There is a general rule in business that if you want to quit your job, you give a notice of two weeks. This is not mandated by law, but it is rather a courtesy. Giving a notice allows your employer to plan ahead and hire someone to take over your job.
Often, when employers plan to let you go, they give you advanced notice, but, like your two weeks notice, this is not mandated by law. According to Illinois.gov, your employer can legally fire you on the spot without any advanced warning.
Most employment situations are at will, which means you and your employer have no legal obligation to continue the employment setup. It also means either of you can end employment at any time for any reason. If you work in an at-will situation, your employer has no legal obligation to provide advanced notice if it will terminate your employment.
If you work under a contract, the law is different. Your employer must abide by the contract terms or risk breaking the law. If your contract says your employer must give you two weeks’ notice of termination, then that is what must happen. If your employer fires you without notice, then you would have a legal case against it. This is the only time when there is a mandate for your employer to provide notice, and even then, only if your contract specifies termination policies.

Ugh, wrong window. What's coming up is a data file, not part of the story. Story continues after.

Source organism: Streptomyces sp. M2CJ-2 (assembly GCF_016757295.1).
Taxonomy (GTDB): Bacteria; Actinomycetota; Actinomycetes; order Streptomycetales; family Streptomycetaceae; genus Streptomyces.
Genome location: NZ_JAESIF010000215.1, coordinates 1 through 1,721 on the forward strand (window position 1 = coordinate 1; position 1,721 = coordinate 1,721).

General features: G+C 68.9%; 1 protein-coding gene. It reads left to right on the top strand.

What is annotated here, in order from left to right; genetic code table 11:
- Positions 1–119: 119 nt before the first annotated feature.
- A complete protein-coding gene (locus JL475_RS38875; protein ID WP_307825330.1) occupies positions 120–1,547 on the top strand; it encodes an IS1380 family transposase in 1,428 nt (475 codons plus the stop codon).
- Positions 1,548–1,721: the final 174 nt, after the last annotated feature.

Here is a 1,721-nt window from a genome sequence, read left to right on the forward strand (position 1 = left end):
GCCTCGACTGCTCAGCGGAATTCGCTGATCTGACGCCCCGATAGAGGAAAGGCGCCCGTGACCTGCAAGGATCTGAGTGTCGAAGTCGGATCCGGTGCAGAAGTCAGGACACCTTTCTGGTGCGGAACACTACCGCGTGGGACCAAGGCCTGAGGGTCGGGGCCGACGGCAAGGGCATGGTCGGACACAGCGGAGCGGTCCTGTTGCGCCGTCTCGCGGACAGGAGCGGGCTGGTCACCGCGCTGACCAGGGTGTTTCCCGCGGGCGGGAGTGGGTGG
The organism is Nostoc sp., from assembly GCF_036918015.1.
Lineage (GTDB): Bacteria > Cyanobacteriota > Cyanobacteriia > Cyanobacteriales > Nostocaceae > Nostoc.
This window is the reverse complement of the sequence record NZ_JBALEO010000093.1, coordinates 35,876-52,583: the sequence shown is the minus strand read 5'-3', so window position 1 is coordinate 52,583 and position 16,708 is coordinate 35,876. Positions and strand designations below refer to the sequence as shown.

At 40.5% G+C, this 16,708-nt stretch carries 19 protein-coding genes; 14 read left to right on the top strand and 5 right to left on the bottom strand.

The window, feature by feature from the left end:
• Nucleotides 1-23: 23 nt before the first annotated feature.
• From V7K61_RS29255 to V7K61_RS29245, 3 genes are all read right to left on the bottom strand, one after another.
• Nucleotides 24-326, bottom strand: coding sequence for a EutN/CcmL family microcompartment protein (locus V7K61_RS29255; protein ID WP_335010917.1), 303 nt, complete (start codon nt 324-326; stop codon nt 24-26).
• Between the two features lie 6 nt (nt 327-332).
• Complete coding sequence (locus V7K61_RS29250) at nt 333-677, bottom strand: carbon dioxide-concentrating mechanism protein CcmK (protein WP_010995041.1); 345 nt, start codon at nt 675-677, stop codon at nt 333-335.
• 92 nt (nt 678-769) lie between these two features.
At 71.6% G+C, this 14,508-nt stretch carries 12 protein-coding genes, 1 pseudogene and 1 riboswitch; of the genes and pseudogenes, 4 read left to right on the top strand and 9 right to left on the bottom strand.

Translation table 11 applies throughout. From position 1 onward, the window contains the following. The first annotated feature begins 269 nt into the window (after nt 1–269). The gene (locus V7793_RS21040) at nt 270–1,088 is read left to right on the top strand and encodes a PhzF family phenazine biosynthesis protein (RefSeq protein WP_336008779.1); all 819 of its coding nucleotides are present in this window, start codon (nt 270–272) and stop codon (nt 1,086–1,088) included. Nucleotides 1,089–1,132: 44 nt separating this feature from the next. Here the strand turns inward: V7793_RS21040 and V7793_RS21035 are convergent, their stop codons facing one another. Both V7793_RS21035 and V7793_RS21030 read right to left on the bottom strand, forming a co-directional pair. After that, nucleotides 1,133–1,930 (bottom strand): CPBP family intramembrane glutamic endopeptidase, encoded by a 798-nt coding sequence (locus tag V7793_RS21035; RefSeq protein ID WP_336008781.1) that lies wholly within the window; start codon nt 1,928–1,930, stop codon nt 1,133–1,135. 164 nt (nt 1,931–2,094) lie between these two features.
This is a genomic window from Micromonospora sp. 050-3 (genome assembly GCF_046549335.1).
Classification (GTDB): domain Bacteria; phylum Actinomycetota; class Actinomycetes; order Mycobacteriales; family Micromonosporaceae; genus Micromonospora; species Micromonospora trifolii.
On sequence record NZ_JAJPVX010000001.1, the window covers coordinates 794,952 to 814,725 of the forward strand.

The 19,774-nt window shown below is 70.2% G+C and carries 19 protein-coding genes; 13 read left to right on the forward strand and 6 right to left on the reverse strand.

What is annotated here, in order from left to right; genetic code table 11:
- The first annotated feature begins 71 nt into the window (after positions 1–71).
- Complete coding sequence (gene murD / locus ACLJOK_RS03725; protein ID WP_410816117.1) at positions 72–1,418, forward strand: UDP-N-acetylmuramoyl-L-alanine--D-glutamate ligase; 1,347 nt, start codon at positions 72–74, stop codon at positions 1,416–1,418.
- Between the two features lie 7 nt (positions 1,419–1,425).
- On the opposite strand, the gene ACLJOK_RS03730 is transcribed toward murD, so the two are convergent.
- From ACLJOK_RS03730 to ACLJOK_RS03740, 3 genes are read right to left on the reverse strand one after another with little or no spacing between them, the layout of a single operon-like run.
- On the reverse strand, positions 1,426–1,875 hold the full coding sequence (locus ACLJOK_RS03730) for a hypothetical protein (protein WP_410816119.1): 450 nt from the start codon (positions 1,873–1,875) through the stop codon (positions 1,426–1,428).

Make sure you understand the terms of your employment. This will help you to know if your employer can end your employment without notice legally or if you have the right to receive notice prior to termination.